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This is my blog about my recent experiences looking for a job in my new town. 


It's not just the economy, stupid!

You know that saying, "It's the economy, stupid" that we always here as an excuse for everything when the economy is not so great?  It is really over-used, and I think it's one of the worst excuses I've ever heard about anything.
I told you that we recently relocated. I've been looking for a job since about November, sending my fair share of resumes, getting a lot of rejection emails, a few phone interviews, and only two real interviews.
Because we have a child that's not yet school age, my husband and I discussed that the best thing for me to do would be to work part time a few nights a week and some weekends, just to supplement his income.  I had applied at a large retail warehouse store and received from one of the hiring managers to come in for an interview the next day.  The next day, my son wasn't feeling well, so my mom took off of work to watch him for me until the interview was finished.  When I arrived, I was told that the manager couldn't see me after all, becasue of an unexpected visit from the corporate office to the store.  I asked the girl that I was talking to, as politely as I could, to please have the hiring manager come talk to me about this, because my mom had in fact taken off of work to help me out.  I was astonished at how rude this was, becasue I hadn't even received a phone call.  My mom and I had a rough morning, her stove had caught on fire and my son was sick, but I still managed to get to the interview early. 
The manager finally comes to talk to me and quite rudely informs me that because of the unexpected visit from the corporate office, she could not interview me, that I could come back the next day or any other day that week.  I explanied, as nicely as I could, that it was a huge inconvience for me, and told her about my mom taking off of work and using her personal time pay to watch  my son.  The manager then began to lecture me that in retail things happen.  Now, I've worked quite a bit in retail and have had a few other jobs.  I explained this to her and that she could have at least called me. Her excuse was that they had only been there for an hour.  I explained that it was unacceptable, to say the least, because if I had failed to show up, I would have lost the opportunity for the job.  After a call to the corporate office, I made a call to this particular store.  I reached the membership manager, who said he liked that I had the audacity to call and make management aware of the situation and asked me to come and meet with him the next day, even saying that I could bring my son with me if I wanted to.  He said if he liked me, he would send me on a drug test and I'd have a job.  I went to the interview the next day, and did go on the drug test.   He told me to expect a call in a few days to come to orientation and get started.  I was excited, even though it is retail and I knew I would have to work weird hours for a lot less pay than I am typically used to.   When I got home, ANOTHER manager from the store called me to ask me to interview.  This particular store had several openings, so I thought it was a sure thing, despite the previous day's mishap.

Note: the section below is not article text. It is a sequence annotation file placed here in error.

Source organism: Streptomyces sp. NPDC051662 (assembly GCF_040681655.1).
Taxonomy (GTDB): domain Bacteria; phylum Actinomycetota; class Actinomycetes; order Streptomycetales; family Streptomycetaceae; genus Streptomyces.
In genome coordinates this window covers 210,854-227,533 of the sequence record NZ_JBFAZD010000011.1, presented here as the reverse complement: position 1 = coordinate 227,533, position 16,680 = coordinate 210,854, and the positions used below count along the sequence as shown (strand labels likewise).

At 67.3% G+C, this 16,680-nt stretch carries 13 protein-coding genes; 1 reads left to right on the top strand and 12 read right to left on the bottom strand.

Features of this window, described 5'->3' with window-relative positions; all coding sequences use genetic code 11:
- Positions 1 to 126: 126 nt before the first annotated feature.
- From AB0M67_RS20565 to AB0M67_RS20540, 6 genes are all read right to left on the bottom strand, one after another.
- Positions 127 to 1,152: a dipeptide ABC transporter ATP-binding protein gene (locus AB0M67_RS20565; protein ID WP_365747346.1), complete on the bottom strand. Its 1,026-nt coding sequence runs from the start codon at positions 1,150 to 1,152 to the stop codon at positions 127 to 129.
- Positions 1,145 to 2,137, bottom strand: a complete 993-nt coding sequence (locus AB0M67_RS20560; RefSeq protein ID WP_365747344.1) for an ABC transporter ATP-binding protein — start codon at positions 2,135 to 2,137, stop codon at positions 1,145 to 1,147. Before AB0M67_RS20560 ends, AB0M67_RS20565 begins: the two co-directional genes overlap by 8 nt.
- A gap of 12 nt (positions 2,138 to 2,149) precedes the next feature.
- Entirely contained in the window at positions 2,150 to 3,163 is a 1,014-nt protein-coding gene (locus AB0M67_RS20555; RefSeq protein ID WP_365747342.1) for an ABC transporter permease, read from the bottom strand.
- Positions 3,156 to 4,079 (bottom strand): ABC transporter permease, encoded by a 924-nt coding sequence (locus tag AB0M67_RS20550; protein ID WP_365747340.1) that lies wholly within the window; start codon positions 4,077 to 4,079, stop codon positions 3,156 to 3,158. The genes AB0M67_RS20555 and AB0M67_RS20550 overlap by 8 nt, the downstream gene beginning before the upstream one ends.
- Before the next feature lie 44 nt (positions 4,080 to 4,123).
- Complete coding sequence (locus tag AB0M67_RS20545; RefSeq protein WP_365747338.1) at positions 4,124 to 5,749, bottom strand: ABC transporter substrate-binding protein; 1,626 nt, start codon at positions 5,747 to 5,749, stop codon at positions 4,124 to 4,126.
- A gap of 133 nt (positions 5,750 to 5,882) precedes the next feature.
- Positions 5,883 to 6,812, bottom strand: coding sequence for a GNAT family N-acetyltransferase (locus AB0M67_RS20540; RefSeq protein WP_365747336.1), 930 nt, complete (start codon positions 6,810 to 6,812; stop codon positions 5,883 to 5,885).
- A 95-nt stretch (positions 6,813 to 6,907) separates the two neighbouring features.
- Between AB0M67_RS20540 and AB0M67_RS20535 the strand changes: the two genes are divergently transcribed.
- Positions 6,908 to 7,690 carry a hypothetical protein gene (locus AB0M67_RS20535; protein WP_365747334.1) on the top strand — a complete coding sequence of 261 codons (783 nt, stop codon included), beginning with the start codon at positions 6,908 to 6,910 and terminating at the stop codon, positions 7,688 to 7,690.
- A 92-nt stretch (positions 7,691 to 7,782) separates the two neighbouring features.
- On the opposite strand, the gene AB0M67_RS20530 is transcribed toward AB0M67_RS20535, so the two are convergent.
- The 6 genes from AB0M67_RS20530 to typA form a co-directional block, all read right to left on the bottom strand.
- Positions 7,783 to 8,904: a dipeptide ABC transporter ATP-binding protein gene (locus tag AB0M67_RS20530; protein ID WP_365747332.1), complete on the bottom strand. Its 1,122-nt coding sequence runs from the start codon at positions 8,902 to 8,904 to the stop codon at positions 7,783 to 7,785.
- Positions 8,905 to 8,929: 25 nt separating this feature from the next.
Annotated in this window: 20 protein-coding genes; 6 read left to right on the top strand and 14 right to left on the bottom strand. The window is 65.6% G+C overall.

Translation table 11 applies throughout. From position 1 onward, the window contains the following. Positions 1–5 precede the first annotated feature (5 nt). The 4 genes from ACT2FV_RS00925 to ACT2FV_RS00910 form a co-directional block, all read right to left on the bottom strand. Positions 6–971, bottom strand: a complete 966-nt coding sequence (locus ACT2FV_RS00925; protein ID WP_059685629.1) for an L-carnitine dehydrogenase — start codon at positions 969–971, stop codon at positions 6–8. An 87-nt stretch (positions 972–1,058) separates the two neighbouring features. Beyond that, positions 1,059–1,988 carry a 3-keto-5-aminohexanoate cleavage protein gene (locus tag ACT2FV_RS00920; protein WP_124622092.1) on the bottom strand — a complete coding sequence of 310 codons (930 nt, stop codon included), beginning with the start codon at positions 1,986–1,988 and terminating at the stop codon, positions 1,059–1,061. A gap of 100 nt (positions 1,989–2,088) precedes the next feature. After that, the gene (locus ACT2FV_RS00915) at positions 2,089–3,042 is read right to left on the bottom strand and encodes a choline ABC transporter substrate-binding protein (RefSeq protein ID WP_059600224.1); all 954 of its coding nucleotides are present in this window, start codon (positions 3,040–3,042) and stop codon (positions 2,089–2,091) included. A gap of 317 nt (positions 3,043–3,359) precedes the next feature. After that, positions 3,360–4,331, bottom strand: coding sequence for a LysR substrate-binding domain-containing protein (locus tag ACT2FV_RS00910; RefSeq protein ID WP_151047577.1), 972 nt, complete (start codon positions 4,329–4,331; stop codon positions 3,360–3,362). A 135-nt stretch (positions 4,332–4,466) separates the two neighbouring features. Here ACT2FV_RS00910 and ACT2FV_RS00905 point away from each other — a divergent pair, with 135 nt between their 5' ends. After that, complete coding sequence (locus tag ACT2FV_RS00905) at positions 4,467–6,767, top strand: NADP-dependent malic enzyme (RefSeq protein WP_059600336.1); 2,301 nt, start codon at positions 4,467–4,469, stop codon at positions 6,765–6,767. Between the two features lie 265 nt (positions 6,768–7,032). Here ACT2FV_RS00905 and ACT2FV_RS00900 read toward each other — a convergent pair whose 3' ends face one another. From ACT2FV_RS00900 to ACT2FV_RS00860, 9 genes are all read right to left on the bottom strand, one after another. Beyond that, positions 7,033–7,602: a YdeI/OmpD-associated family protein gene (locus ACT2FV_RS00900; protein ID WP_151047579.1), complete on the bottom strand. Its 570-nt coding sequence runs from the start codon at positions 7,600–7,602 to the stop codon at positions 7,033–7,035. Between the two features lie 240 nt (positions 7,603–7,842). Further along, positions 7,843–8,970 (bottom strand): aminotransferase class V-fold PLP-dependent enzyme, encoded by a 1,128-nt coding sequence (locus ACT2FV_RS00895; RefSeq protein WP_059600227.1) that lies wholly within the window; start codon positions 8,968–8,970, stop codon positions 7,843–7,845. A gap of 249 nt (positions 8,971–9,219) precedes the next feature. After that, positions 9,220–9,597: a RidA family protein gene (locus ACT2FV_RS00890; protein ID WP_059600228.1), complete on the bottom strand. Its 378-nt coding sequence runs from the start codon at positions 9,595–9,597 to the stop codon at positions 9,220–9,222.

A few days go by and I have yet to hear from the store, so I called.  I was told to call back the next day.  The next day I call back, I was told to call back the next day.  I needed to know when I was going to start and what hours I might be working so I could line up child care for my son.  I was lining up preschool tours and didn't want to start him in school and pay for it until I knew what kind of schedule I'd have.  After two more days of not hearing anything, I called the store again and asked to speak with the scheduling manager.  She had a nice surprise for me...the store, all of the sudden, is on a hiring freeze and I did not have a job after all!!!!!  I was, to say the least, quite upset.  I went off on the lady, with as much forced politeness that I could manage.  I asked her why in the world they would have hired me less than a week  before they had a hiring freeze and not have the courtesy to call me and tell me, or to tell me when I had called.    I had turned down other interviews and stopped sending resumes, who knows what opportunities I had missed!  I asked her if she cared at all that I was about to enroll my son in childcare and would have been out the tuition plus a registration fee.  All she could say was "I'm sorry."